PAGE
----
Big tall gum trees, small gum trees just sprouting, and old, dead gum trees. The dead trees still standing provide nesting spots for the birds that like the hollowed out dead branches to nest in. The older fallen trees provide shelter for all the little critters than rely on decaying tree wood for their shelter and homes.

And in between all the ordered chaos that forms the natural habitat of Carbunup Reserve sprouts an amazing profusion of wild flowers, and wild orchids.

Apologies up front, I know very few wildflowers by name, neither the botanical, nor the common names. It’s on my list to learn, but for now you’ll just have to make do with seeing the pictures.

 

My favourite amongst them is the Kangaroo Paws – Western Australia’s floral emblem.

fullsizeoutput_29f9

Vivid red and green everywhere.

We left the reserve and headed south past Margaret River to The Berry Farm, one of our favourites lunch spots. On the way we came across a mass of Everlasting Daisies at the entrance of Margaret River township. I think Everlastings are native to WA, but more so in the north eastern wheatbelt area. They’re so pretty though when planted on mass, and don’t seem to cause any invasion problems, so they’re often planted where a profusion of easy care, colour is wanted.

fullsizeoutput_2a0d

A profusion of colours

A good start to trying out the new camera – and a new camera a great inspiration for getting into the great outdoors. A real pleasure to see Paul resurrecting a hobby from almost 40 years ago.

 

 

 

Critters

Four months on the road – countless critters seen and photographed. These are our favourites from this trip:

The water critters

With most of our times spent at the ocean we saw some amazing sea life. Amongst them lots of pretty blue spotted Rays at Corol Bay.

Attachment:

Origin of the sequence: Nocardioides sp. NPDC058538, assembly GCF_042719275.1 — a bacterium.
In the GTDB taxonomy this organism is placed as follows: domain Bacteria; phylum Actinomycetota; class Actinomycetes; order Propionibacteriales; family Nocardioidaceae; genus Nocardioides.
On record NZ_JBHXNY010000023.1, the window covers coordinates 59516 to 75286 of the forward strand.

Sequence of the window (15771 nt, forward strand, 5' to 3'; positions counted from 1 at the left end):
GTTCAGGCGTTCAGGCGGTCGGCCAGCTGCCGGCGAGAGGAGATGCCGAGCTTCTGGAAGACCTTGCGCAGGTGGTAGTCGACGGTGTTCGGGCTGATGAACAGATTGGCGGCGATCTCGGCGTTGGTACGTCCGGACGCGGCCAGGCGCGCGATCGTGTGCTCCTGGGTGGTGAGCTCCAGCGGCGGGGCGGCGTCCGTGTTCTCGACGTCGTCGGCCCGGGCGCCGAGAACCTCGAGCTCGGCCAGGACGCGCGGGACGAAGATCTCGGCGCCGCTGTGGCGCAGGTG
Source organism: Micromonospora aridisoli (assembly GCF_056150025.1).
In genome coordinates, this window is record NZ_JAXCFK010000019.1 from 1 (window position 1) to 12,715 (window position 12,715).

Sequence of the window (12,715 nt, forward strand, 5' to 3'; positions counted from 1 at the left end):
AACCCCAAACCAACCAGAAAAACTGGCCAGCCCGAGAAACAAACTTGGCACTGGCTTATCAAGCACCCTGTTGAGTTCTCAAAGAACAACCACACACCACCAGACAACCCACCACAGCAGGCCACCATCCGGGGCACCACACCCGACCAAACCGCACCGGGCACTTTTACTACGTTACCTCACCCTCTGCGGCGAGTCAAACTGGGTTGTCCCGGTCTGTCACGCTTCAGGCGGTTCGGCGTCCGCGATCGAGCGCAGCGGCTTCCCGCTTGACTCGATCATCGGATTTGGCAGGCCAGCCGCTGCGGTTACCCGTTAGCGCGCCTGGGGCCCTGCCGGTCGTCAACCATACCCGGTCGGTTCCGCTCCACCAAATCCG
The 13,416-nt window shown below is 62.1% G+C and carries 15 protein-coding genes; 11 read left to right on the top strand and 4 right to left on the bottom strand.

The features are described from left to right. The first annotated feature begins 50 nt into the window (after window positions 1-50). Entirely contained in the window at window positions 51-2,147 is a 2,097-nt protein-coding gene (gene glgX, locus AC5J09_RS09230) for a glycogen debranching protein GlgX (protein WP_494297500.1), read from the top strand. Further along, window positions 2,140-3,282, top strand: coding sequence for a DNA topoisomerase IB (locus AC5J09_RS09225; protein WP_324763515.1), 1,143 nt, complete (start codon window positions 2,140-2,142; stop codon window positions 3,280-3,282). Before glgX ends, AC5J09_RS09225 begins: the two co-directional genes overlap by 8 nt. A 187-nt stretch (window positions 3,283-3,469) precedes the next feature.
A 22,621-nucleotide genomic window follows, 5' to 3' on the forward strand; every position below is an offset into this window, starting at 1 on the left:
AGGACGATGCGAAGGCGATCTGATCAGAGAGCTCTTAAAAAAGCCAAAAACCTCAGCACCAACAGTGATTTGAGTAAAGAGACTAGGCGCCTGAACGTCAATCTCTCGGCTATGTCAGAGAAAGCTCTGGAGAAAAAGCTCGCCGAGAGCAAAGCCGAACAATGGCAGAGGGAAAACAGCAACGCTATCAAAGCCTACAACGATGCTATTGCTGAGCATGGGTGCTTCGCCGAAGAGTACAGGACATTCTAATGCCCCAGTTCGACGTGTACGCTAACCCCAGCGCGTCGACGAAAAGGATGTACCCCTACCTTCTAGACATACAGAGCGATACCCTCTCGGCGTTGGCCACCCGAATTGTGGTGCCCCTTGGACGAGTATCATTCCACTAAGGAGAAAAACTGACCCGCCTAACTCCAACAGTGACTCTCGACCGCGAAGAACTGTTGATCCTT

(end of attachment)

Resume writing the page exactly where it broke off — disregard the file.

Ray at Coral Bay

We saw several sea snakes on the shores of Cable Beach as the tide receded. This one was actually quite small, but we saw some that were more than a metre in length. Although deadly poisonous, there’s little chance of being bitten by one. They have tiny mouths, so just keep your fingers away from their mouths and you’re pretty safe. Should one get you though, they say you won’t make it to the telephone to call for help. I’ve heard it said you get about 10 seconds……. Needless to say I kept my fingers well tucked in.

Sea Snake

We saw turtles swimming in Roebuck Bay, and also resting in the mudflats when we went on our Hovercraft tour.

Turtle in mudflats of Roebuck Bay

And then there were the smaller critters, lots of starfish on the shore at low tide,

Starfish buried under the sand when stranded at low tide

and several of these  amazing looking critters in the rock pools at low tide on Cable Beach. I’ve never seen anything quite like these Feather Stars. They look like a Fascinator that one might wear to the races. Apparently they start life like a flower attached by a stem to the ocean floor, then as they mature they break away from their stems. Dozens of feathery arms (or are they legs) dance around in the water. They actually walk around. That’s if you can call in walking, but definitely they move along the bottom of the rock pools with purpose.